Lon Chaney John Carradine Rochelle Hudson Roger Gentry Ron Doyle Karen Joy Vic McGee Ron Brogan Margaret Moore Gray Daniels Mitch Evans Joey Benson

1 ‘The Witches Clock’
2 ‘King Vampire’
3 ‘Monster Raiders’
4 ‘Spark of Life’
5 ‘Count Alucard’

Here is horror anthology that you may have seen on late night television but thought that you had only imagined it .

Seriously, this film lifts clips from better Roger Corman  films, then inserts them throughout this picture to add production value (think of that- Corman giving production value!!).


Stiff acting, staging, accents that make Dick Van Dyke  in MARY POPPINS (Disney,1964) sound like Laurence Olivier ,the barest of sets ,often just a wall flat with windows ,or a darkened sound stage street with a lamp, helps give this film an impoverished look . Not to the level of an Ed Wood or Andy Milligan , but as off beat in its own peculiar way .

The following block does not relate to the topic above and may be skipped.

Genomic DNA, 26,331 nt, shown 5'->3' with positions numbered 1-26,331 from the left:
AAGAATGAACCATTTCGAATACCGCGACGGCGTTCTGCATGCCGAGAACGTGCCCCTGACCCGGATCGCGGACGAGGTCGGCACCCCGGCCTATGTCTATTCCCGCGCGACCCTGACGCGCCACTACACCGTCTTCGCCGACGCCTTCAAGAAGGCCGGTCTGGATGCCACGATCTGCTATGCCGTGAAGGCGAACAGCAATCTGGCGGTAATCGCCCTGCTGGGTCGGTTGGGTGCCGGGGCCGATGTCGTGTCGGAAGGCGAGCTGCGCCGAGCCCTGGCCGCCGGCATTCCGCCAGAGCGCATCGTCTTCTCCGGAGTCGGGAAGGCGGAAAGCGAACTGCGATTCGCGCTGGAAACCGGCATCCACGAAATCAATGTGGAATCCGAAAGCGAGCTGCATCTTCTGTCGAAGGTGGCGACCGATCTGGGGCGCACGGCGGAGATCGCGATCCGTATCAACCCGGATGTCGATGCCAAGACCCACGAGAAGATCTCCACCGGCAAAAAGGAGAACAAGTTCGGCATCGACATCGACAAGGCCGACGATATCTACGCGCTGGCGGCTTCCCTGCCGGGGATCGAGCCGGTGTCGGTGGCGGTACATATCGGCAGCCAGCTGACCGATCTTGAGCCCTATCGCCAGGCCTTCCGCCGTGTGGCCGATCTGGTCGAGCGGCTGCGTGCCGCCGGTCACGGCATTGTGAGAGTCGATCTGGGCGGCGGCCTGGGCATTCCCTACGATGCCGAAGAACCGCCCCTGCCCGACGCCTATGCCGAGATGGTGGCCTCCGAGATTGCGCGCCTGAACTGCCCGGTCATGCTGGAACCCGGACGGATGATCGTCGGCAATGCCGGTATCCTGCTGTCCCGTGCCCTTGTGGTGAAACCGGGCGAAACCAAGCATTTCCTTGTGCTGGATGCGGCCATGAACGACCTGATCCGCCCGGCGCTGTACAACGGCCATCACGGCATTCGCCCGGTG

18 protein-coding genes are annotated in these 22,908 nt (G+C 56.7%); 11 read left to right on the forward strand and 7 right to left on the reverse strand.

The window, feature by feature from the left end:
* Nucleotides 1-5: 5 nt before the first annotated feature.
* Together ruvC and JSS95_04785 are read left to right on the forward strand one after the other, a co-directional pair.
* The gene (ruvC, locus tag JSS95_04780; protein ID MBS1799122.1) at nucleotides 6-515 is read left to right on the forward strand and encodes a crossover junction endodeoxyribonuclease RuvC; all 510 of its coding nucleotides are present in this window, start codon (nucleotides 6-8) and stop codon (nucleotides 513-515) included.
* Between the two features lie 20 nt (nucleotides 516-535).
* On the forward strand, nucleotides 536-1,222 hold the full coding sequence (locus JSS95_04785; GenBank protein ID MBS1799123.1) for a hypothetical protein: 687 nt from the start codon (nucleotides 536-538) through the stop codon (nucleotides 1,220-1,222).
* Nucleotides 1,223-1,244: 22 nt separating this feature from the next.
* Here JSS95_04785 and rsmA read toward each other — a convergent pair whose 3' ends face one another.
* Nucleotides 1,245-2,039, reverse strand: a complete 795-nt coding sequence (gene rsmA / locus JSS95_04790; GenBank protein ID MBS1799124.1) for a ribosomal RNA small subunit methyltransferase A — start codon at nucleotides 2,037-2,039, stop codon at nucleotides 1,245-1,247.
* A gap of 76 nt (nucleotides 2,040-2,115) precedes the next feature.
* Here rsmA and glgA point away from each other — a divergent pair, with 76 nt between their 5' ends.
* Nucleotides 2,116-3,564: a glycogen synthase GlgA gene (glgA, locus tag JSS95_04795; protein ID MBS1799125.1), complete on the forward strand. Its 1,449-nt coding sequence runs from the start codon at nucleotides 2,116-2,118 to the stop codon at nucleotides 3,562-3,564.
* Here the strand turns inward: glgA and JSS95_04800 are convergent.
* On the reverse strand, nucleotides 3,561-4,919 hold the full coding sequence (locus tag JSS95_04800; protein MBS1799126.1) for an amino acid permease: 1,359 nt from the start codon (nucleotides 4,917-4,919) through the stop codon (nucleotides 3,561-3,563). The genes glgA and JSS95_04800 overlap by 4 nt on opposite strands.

David L. Hewitt ,the auteur 0f all this, was the man behind THE WIZARD OF MARS  (John Carradine again)MONSTERS CRASH THE PAJAMA PARTY(both 1965) JOURNEY TO THE CENTER OF TIME(1967 ),THE MIGHTY GORGA (1969 );all films with special (de)fects ,and the non fantasy The Girls from Thunder Strip in 1970.


He began as a stage magician ,until he met Forrest J Ackerman .  He had an idea for a film script, and Ackerman put him in contact with science fiction writer and filmmaker Ib Melchior (AIP’s 1959 ANGRY RED PLANET ,and the screenplay for the Danish REPTILICUS ,AIP 1961).  Melchior would later pen the short story “The Racer”which would be adapted to the screen as DEATH RACE 2000(New World,1975).